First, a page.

Any pet parent will tell you that their furry friends are like a member of the family – but just like your human relatives, no pet is perfect. Incessant licking, destruction, and barking are a few of the annoying pet behaviors that seem nearly impossible to stop. Fortunately, there are humane and effective ways to correct your four-legged friend’s unwanted actions – read on for some expert advice. Unfortunately, we can’t make any promises for your Uncle Rick’s constant pull-my-finger gag.

Whining, Meowing, Barking – What’s All The Ruckus?

When a dog or cat is making a lot of noise, there are a couple of typical causes. The first, and more serious, is that the animal is hurt or ill. However, it is far more common for a dog or cat to get loud simply because they want attention. Ensure your pet is well-exercised and has plenty of engaging toys around to keep their minds busy. This will prevent excitement barking when company comes and constant whining when you’re trying to relax for the evening. If noise-making is still an issue, try your best to ignore the animal. When Fluffy finally quiets, give them lots of positive praise – and belly rubs! This will reinforce the behavior you want – not the one you’re trying to eliminate.

Puppies of Mass Destruction

Uh-oh – you’ve been gone all day at work and come home to find your most expensive shoes chewed to bits. Why do dogs wreck our stuff and get into the trash? Again, this can often be attributed to boredom and/or excess energy. However, chewing on appropriate items can have benefits for your dog’s oral and mental health – so how do you get your dog to pick the rights things to wreck? When you catch your pup in the act with an inappropriate item, remain assertive and correct the action immediately by replacing the item with an appropriate item. Removing temptation is also helpful – keep shoes in the closet and recyclables in latched plastic containers. Out of sight, out of mind!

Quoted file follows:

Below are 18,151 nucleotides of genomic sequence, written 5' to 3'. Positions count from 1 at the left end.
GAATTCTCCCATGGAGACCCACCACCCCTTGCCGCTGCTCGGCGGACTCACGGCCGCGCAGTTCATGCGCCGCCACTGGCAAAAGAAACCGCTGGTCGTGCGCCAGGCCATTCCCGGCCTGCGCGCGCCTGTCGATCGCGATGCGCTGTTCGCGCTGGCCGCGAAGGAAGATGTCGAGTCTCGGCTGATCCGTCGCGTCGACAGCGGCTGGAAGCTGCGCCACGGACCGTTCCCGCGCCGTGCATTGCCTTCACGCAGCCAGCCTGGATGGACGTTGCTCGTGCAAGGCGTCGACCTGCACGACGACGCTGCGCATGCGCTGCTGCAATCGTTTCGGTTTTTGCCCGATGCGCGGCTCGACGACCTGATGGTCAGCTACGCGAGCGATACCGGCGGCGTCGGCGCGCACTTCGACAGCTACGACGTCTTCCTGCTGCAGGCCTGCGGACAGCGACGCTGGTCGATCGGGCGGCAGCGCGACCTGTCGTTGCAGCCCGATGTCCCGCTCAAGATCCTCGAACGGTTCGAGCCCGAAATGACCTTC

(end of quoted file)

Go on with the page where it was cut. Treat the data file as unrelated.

Begging – No You May Not Have a Bite

Does your dog or cat park themselves under your feet at the dinner table, hoping for a morsel to munch on? Begging is one of the most common – and rude – pet behaviors across the board. When it comes to doggy table manners, an ounce of prevention is worth a pound of cure. Resist the urge to share human food with your pet, whether it’s during meal time or not. In addition, control Sparky’s access to the dining area. Keep them in their crate or another room during meals and give them their own chew toy or Kong to work with.

Final Thought

Man’s best friend is not always perfect – just like the humans in your life. Prevent unwanted behaviors by keeping animals active, both physically and mentally. If issues persist, reach out to your veterinarian for assistance. Having a pet is supposed to be joyful, so nip any problems in the bud before your furry friend becomes an enemy.


By Rachelle Gordon